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The Best Places to Live and Work as a Moviemaker 2018: Big Cities

The Best Places to Live and Work as a Moviemaker 2018: Big Cities

Annual Lists

11. Portland, Oregon

A casting notice that went up in April, 2017 for the Portland-filmed HBO pilot Here, Now with Tim Robbins and Holly Hunter specifically called for “Portland hipster types,” but hey, there are worse things to be. Portland’s reputation as a progressive bastion goes hand in hand with its ingrained, bustling film community, one that prides itself on low barriers of entry. A handful of first-time feature directors filmed or began screening their work in 2017, including Shut Up Anthony’s Kyle Eaton, She’s in Portland’s Marc Carlini and Clementine’s Lara Jean Gallagher, who saw her film accepted into Venice and Sundance programs.

“Portland has earned its reputation as a welcoming, livable city for people within the film industry,” says Portland Film Office Manager Brian Lord. “The local production culture promotes access to mentoring and idea sharing, and the industry enjoys strong support from elected officials and public-private partnerships.” Lord adds that the Film Office is working together with partners to address challenges of housing costs, innovation and equity, and that the momentum is there to push Portland even further along its path to being one of the industry’s indispensable North American cities. A few things that Bridgetown already boasts: gorgeous locations, friendly locals, incredible food, and a deep art house cinema scene.

Debra Granik and DP Michael McDonough shoot the forest for the trees during the Portland-based production of Leave No Trace.

12. Oklahoma City, Oklahoma

Anyone who has visited a film set in Oklahoma City in late summer probably has the same handful of takeaways: the real-life cowboys milling around, the picturesque mom and pop diners dotting Route 66, and the city’s breathtaking open skies that even a wide-angle lens can’t truly capture. It’s the kind of natural beauty that makes you hope they know what they’ve got there. To wit: The Oklahoma Film + Music Office is currently offering a cash rebate of 35-37 percent on qualified transactions, with a base increase of two percent for a minimum spend on music recorded in-state. The rebate program, which OF + MO Director Tava Sofsky says is “among the most competitive film incentives in the U.S.,” was recently given a 10-year extension until 2024.

Sofsky also says that Oklahoma City is undergoing a renaissance and notes the city’s inclusion in a 2017 Forbes ranking of top 10 cities for entrepreneurs as well as nods in other rankings for lowest cost of living and lowest cost of doing business. More ear-to-the-ground evidence might be the city’s healthy smattering of noted film festivals, including the deadCENTER Film Festival, founded in 2001 to bring attention to local moviemakers and named for its location in the exact center of the U.S. There’s also the anticipated 2018 opening of Rodeo Cinema, in a 1924 building in the Stockyards neighborhood that was once a live music venue. The theater will be a sister cinema to Tulsa’s Circle Cinema, which shows arthouse fare and specialty programming.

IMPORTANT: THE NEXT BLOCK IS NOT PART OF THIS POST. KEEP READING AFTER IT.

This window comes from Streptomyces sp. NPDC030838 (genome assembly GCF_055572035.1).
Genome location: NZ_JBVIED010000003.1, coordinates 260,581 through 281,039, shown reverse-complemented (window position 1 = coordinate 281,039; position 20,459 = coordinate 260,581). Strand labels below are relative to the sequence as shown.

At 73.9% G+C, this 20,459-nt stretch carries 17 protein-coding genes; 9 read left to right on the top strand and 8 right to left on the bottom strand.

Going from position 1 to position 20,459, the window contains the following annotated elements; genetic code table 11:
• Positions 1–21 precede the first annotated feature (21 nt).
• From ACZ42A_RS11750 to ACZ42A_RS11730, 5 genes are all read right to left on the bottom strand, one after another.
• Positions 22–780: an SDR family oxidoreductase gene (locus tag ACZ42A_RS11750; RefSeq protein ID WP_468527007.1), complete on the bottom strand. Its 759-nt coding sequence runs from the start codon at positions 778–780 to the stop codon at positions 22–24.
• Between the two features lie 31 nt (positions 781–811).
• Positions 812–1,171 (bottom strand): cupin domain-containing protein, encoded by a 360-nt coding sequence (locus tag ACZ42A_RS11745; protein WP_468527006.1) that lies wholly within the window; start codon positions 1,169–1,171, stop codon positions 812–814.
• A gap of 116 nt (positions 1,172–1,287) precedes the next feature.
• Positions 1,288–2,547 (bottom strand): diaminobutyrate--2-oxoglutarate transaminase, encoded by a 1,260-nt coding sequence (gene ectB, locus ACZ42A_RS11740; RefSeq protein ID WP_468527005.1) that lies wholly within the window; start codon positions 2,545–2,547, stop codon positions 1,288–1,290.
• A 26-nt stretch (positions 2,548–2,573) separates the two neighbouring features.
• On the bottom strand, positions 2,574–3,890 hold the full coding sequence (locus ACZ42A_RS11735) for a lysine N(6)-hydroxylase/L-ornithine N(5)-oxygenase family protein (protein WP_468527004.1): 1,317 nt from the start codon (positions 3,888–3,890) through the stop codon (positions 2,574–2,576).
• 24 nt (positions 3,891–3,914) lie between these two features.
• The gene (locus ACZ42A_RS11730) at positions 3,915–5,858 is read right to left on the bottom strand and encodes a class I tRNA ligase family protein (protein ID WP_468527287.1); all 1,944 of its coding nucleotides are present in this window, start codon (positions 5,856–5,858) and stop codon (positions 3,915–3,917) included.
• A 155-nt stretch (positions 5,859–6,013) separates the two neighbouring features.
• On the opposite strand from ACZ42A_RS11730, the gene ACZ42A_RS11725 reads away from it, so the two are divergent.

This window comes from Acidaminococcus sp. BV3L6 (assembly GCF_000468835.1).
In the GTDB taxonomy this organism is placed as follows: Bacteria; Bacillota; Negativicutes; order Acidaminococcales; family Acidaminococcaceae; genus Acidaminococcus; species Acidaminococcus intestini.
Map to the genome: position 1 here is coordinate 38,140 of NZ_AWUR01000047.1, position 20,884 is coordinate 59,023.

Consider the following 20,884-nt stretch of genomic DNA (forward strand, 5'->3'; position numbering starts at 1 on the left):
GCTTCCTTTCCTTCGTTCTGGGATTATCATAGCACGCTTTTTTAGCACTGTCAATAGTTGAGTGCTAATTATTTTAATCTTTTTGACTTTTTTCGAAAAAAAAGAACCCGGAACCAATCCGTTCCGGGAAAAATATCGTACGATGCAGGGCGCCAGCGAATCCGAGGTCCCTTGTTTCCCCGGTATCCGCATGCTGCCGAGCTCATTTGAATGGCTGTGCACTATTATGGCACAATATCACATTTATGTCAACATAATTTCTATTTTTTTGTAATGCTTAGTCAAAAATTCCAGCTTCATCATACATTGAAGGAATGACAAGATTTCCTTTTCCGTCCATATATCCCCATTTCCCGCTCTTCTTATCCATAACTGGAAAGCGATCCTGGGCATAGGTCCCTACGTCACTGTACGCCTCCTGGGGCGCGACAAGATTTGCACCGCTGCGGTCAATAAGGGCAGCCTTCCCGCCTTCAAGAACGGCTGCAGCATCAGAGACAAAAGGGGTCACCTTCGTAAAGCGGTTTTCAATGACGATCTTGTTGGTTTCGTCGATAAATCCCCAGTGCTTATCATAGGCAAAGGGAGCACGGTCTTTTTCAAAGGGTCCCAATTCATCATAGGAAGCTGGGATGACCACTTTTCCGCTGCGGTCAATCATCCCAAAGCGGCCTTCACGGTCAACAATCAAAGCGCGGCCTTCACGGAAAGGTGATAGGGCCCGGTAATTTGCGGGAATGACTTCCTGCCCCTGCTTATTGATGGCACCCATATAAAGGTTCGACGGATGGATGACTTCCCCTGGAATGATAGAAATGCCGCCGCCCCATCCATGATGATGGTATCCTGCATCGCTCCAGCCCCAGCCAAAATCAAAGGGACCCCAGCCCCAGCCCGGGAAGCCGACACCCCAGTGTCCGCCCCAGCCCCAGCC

Crewmembers prep Stef Dawson (C) on the Oklahoma City set of Painted Woman. Photo by Priscilla Tran.

13. Philadelphia, Pennsylvania

The Philadelphia film community’s last couple of years have been rocky, no pun intended. While the city has its perennial film heroes like Philadelphia’s Andrew Beckett and the Italian Stallion, a real-life champion is what’s been needed to help Philly’s commercial film scene dig out of a malaise attributed partially to uncompetitive tax incentives and competitive neighbors. The Greater Philadelphia Film Office’s failure in 2016 to lure David Fincher’s Netflix series Mindhunter to Philly after Fincher had begun scouting locations (the show ultimately went with Pittsburgh) caused enough of a stir to warrant an article in Philadelphia magazine. The Film Office’s chief Sharon Pinkenson told Philadelphia that while Pittsburgh has the same tax credits as Philly, the unspoken difference was Pittsburgh’s more amenable labor union. Around the same time as the Mindhunter loss, a Nicolas Cage thriller with the working title Philly Fury took its production to Mississippi.

Since that period, a handful of marquee projects have turned up on Philly’s doorstep, including the Bryan Cranston-Kevin Hart comedy The Upside and the long-awaited sequel to M. Night Shyamalan’s Unbreakable, titled Glass. Also, this past June, Pinkenson and her colleagues in the Film Office rebounded in a major way, staging a passionate public rally at the Philadelphia Museum of Art—the “Rocky steps”—in support of better tax credits. Shyamalan spoke to the crowd at the rally, and repeated what friends in L.A. say when they ask for the low-down on shooting in Philly: “Do they have the tax credits? It’s the first question they ask,” he said.